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PDR on court's own motion

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January 11, 2012, 11:13
Andrea W
PDR on court's own motion
I saw that the CCA granted a PDR on its own motion this week, for a case called Hassan v. State, 14-10-00067-CR. Anyone know what the ground of error was on that one?

Reading over the lower opinion, it sounds interesting. The COA remanded for a Batson hearing on a municipal court case five years after the trial. Unsurprisingly, the prosecutor couldn't remember why he'd struck the people in question, so the COA held he didn't rebut the defendant's claims and reversed the case.
January 12, 2012, 10:17
Brody V. Burks
I'm lucky to remember what my mailing address was from five years ago, much less why I struck the third juror on the second row... I guess at some point we're all going to have to start writing voir dire memoranda to put in the file for all strike reasons. Of course, that's fraught with OTHER dangers.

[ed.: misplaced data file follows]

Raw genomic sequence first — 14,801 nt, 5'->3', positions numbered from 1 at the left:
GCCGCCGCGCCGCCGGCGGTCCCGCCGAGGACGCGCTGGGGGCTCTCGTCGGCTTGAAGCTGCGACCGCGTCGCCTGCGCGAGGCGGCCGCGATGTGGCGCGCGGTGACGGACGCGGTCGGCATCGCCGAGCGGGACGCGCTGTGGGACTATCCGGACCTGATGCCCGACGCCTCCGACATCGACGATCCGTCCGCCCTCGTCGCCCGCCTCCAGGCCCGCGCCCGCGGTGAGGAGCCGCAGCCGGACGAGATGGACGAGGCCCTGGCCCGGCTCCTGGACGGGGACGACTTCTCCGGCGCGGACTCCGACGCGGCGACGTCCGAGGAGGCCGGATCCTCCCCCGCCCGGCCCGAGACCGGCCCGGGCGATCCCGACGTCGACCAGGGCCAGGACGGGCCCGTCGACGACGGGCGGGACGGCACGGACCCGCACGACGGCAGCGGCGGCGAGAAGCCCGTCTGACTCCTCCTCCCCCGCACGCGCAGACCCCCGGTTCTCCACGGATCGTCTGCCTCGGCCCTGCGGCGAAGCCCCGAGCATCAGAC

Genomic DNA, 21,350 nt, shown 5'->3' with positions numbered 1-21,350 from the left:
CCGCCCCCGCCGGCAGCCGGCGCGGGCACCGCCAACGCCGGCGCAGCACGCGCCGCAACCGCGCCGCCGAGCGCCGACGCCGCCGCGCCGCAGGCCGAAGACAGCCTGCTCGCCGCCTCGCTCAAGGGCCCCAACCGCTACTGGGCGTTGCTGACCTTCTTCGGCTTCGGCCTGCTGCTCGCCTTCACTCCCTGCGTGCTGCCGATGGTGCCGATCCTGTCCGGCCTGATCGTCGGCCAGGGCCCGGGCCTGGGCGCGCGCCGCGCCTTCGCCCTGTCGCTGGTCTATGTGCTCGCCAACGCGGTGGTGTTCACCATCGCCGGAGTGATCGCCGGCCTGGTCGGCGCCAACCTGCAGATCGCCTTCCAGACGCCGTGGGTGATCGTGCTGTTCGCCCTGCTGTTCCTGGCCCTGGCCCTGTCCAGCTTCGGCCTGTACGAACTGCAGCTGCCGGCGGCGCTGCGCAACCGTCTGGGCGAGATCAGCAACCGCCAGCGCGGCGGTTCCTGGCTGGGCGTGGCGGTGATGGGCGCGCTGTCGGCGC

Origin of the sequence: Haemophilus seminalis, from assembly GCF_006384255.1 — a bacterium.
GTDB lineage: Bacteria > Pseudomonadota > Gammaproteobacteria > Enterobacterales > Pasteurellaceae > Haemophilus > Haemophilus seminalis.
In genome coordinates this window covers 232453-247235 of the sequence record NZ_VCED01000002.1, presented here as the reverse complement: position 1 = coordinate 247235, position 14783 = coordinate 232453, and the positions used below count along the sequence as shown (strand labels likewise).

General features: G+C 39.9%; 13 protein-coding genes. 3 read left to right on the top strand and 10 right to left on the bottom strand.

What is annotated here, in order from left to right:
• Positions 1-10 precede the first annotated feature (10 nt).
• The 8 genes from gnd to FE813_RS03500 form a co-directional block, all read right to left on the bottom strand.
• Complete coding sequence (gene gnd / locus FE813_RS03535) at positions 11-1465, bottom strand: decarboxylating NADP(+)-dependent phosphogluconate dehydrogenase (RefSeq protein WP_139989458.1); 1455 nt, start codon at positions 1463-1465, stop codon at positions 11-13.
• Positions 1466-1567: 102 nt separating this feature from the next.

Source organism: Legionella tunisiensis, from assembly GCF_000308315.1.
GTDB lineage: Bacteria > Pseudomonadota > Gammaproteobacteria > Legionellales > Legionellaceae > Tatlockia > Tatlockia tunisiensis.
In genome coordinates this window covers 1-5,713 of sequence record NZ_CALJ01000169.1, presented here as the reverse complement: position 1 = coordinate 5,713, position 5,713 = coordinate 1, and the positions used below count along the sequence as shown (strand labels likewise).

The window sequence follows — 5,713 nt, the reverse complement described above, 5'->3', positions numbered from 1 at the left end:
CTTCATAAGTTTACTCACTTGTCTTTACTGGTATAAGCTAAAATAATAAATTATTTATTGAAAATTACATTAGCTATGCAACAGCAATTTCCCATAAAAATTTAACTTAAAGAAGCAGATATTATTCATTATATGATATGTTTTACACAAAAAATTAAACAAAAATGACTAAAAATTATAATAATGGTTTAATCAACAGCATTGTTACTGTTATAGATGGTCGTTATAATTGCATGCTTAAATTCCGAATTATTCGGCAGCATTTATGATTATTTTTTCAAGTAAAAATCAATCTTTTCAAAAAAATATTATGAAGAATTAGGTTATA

January 20, 2012, 21:28
David Newell
I read that case a while ago. Perhaps appropriately, I don't remember it very well.
January 21, 2012, 17:54
Is using two out of three peremptory strikes against two of five members of a group in a strike zone of twelve a "suspiciously large" repetition of strikes or an "unexpectedly high" rate of challenges sufficient to establish a presumption of purposeful discrimination?
January 21, 2012, 22:47
David Newell
Thanks for the follow up to the original post!

And I think the answer to that question is unknown, not merely unknowable.
January 24, 2012, 13:35
Martin Peterson
Presumably using one strike against a minority would not give rise to any presumption (even if it is one out of three). So, which of the two was improperly deprived of his right to serve (and which of them would get seated on the jury, if one were improperly struck)? The smaller the pool and number of available strikes, the more difficult to prove a Batson violation, right?
January 26, 2012, 07:59
Andrea W
Thanks for the follow-up! I chatted with John at the SPA about it too. Sounds like it'll be an interesting case.

Is this one of those "you know you're an appellate nerd when" situations? When you start hunting down cases that aren't yours just because they sound cool? Smile